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Originally posted by Zaphod58
At the time of the shoot down, it was widely believed that the Soviets mistook the Boeing 747 for the US Air Force RC-135 (based on the Boeing 707) that was operating in the area. The Soviets claimed that the 747 was flying with no lights on at the time. The pilot of the Su-15 that fired on them later said he knew it was a Boeing, as it was lit up. He saw two rows of windows (upper deck and lower deck), as well as strobes and navigation lights.
There were also claims that the US deliberately used the 747 to spy on the Soviets, as Kamchatka is one of the most vital military bases of the Soviet (now Russian) Navy.
The question now is, why did the aircraft go so far off course in the first place. Was there something on board that made the INS drift (this really isn't hard to do with the old INS units. We used to mess with crews that annoyed us and park them over a metal grate on the ground, and it would skew their alignment to hell and gone)? Did the crew simply forget to switch from Heading mode to INS mode on the autopilot?
Another question is, did the Soviet government deliberately target the aircraft to get at Representative McDonald? Or did he know something and was trying to get to Russia without anyone knowing what he was doing, so he helped them to target the aircraft to fake his death?
There are many questions that 30 years later don't even start to have an answer, and it appears that we may never get those answers. At least not for many more years.
"The drive of the Rockefellers and their allies is to create a one-world government
combining supercapitalism and Communism under the same tent, all under their
control.... Do I mean conspiracy? Yes I do. I am convinced there is such a plot,
international in scope, generations old in planning, and incredibly evil in intent."
1976, in the well of the House.
In 1983, Cold War tensions between the US and USSR had escalated to a level not seen since the Cuban Missile Crisis because of several factors.
These included the United States's Strategic Defense Initiative, its planned deployment of Pershing II missiles in Europe in March and April, and FleetEx '83, the largest fleet exercise held to date in the North Pacific.
The military hierarchy of the Soviet Union (particularly the old guard led by Soviet General Secretary Yuri Andropov and Soviet Defense Minister Dmitry Ustinov) viewed these actions as bellicose and destabilizing; they were deeply suspicious of Ronald Reagan's intentions and openly fearful he was planning a first strike nuclear attack against the Soviet Union.
These fears culminated in Operation RYAN, the code name for a secret intelligence gathering program initiated by Andropov to prepare for the nuclear sneak attack which he believed Reagan was plotting.
Aircraft from USS Midway and USS Enterprise repeatedly overflew Soviet military installations in the disputed Kurile Islands during FleetEx '83, resulting in the dismissal or reprimanding of Soviet military officials who had been unable to shoot them down.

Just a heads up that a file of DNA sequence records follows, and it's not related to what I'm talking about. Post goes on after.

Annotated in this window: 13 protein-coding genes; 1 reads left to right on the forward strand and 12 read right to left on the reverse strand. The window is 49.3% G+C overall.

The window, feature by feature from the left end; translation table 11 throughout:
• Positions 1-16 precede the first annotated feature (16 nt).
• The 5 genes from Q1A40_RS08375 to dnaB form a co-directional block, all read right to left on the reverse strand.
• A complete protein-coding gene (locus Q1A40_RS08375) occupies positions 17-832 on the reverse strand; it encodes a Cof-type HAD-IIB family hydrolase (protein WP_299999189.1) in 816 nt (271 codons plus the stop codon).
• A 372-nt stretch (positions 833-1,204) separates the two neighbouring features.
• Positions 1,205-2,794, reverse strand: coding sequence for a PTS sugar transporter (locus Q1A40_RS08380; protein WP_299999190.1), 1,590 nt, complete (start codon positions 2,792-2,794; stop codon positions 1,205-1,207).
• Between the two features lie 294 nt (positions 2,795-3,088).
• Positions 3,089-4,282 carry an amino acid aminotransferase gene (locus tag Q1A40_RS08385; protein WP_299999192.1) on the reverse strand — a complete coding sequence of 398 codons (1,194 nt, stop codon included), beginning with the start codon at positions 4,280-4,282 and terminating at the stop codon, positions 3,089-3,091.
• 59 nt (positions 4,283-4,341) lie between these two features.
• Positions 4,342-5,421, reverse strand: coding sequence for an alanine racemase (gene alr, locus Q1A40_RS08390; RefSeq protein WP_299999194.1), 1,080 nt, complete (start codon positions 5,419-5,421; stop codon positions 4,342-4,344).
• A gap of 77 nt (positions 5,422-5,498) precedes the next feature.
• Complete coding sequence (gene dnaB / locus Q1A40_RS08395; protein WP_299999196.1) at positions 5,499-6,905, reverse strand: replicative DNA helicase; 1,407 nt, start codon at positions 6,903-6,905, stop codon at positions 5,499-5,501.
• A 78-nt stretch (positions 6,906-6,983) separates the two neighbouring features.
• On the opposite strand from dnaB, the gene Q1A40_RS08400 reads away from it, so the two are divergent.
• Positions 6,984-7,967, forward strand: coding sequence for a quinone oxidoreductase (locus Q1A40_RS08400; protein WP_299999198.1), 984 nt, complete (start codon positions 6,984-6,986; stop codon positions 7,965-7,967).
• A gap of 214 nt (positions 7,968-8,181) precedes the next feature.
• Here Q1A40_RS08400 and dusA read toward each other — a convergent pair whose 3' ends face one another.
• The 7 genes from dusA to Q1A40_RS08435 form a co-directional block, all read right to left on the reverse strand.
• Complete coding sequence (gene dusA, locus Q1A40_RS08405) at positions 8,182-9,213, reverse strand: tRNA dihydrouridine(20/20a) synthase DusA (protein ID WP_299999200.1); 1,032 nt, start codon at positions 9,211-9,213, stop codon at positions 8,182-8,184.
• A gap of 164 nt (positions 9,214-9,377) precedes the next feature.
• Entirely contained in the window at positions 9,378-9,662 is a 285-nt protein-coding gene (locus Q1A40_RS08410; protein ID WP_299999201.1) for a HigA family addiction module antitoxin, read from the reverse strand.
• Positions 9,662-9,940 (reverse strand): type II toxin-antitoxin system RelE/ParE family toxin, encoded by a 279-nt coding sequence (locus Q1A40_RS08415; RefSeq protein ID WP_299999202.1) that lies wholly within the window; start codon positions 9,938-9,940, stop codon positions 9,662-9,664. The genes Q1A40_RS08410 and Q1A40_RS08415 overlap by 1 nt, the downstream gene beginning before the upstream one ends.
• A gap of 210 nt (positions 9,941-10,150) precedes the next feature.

On April 20, 1978, Soviet air defense shot down Korean Air Lines Flight 902 (KAL902) near Murmansk, USSR, after the civilian aircraft violated Soviet airspace and allegedly failed to respond to Soviet interceptors.
Soviet air defense initially assumed the plane was part of Soviet marine aviation, but then mistakenly identified it as part of the United States Air Force.
When Captain Alexander Bosov, pilot of the Sukhoi Su-15 that brought down Flight 902, saw Chinese characters on the tail of the Korean aircraft, he attempted to convince his superiors on the ground that the plane was not a military threat. Despite this, Vladmir Tsarkov, commander of the 21st Soviet Air Defense Corps, ordered Bosov to take down the plane.
The Su-15 opened fire, killing two of the 109 total passengers and crew members aboard Flight 902. The plane then made an emergency landing on the frozen Korpijärvi lake near the Finnish border.
Originally posted by kathael
reply to post by Zaphod58
I wasn't even born yet, soo..
Originally posted by _Del_
It was a different world to be sure. The Russians didn't tip toe through the tulips very well. The threat of imminent war was, on occasion, very real.
Originally posted by Zaphod58
reply to post by Drunkenparrot
I'm not entirely sure that it was anything more than coincidence that he was on the plane, but with his record, and the fact that he was considering a Presidential campaign, it's entirely possible someone went after him.
Avraham Shifrin, a self-declared KGB expert, claimed that according to the investigation of his research centre, KAL 007 landed on water north of Moneron, and the passengers successfully disembarked on emergency floats. The Soviets collected them and subsequently sent them to camps (with the children "separated from their parents and safely hidden in the orphan houses of one of the Soviet Middle Asian republics"). McDonald in particular was supposed to have gone through a number of prisons in Moscow, among them the Central Lubyanka, and Lefortovo.
...a letter sent in 1991 by senator Jesse Helms, while he was ranking minority member of the Senate Committee on Foreign Relations, to Russian President Boris Yeltsin requesting information about the fate of KAL 007, including, in a list of questions, a request to know the whereabouts of any survivors and their camp locations, and requesting also to know of the fate of Larry McDonald, indicates that Helms took the abduction theory seriously.